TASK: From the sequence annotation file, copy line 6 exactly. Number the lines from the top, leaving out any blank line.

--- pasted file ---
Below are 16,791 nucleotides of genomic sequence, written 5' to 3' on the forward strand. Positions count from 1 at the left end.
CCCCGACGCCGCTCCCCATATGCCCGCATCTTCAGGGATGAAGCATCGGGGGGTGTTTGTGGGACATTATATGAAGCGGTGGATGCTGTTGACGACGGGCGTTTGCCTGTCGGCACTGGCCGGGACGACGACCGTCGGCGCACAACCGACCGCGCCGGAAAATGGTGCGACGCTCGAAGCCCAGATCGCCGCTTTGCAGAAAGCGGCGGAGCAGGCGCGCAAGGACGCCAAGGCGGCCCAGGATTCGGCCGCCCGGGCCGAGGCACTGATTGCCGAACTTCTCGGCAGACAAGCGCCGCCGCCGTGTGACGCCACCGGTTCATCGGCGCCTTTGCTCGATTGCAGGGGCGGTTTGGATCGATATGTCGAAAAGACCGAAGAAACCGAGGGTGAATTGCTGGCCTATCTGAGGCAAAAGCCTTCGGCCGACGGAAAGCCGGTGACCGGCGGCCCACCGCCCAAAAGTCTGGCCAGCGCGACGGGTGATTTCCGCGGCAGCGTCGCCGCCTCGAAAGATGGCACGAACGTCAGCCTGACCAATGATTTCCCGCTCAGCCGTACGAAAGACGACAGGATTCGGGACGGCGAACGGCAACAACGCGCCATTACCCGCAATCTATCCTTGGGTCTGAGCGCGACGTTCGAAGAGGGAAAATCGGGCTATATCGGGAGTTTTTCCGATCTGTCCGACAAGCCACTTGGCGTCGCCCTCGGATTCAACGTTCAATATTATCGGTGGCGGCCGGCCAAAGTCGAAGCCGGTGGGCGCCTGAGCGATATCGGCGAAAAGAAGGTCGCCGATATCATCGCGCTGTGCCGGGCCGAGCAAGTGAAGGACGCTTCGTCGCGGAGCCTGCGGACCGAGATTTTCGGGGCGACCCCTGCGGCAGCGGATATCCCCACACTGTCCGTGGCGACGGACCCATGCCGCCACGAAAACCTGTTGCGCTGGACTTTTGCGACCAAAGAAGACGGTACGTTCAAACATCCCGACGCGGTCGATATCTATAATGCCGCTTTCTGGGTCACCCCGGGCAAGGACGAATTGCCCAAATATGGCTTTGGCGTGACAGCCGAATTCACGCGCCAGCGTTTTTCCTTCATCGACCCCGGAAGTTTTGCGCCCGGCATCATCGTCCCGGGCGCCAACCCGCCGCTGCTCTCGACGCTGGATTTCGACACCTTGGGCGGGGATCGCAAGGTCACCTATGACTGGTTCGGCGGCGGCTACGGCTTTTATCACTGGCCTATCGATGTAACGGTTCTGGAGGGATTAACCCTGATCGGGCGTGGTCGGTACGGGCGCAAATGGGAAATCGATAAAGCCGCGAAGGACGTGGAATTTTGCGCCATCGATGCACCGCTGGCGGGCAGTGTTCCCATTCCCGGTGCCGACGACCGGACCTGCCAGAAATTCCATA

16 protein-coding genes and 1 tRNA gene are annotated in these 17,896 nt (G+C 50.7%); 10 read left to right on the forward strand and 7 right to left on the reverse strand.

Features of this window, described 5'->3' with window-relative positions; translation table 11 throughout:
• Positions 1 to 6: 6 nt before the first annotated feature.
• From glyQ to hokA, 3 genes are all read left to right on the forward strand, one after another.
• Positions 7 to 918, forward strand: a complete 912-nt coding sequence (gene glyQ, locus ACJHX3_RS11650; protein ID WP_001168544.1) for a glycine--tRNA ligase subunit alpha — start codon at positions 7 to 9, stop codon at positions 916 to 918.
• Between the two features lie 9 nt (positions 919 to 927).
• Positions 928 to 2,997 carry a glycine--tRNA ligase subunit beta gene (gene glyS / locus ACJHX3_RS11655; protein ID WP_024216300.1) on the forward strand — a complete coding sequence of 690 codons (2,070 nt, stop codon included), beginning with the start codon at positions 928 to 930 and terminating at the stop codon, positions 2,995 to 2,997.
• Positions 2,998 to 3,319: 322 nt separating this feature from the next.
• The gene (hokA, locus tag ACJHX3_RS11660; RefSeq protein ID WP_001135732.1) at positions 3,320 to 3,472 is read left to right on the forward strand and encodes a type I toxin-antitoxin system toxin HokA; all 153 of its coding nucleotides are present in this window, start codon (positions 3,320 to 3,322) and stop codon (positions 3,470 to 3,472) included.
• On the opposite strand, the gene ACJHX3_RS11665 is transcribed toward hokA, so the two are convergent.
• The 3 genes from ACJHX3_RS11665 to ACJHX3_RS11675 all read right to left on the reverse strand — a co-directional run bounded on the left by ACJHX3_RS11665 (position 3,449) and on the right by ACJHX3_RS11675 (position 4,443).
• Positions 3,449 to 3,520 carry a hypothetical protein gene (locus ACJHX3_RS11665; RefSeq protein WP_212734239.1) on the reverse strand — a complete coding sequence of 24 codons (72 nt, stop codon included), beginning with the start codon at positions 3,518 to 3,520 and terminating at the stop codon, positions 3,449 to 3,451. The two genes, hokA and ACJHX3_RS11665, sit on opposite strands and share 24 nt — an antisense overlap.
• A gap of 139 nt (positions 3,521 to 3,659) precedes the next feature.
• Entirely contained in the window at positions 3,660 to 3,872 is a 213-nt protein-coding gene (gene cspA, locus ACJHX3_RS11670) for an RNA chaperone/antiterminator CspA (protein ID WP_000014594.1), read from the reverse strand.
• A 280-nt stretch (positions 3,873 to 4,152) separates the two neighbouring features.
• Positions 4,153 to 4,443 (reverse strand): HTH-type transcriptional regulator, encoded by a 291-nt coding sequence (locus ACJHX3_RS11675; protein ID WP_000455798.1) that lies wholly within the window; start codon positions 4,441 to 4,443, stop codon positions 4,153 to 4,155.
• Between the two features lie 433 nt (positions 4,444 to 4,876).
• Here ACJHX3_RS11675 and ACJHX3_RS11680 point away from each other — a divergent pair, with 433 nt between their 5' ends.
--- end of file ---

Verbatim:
• From glyQ to hokA, 3 genes are all read left to right on the forward strand, one after another.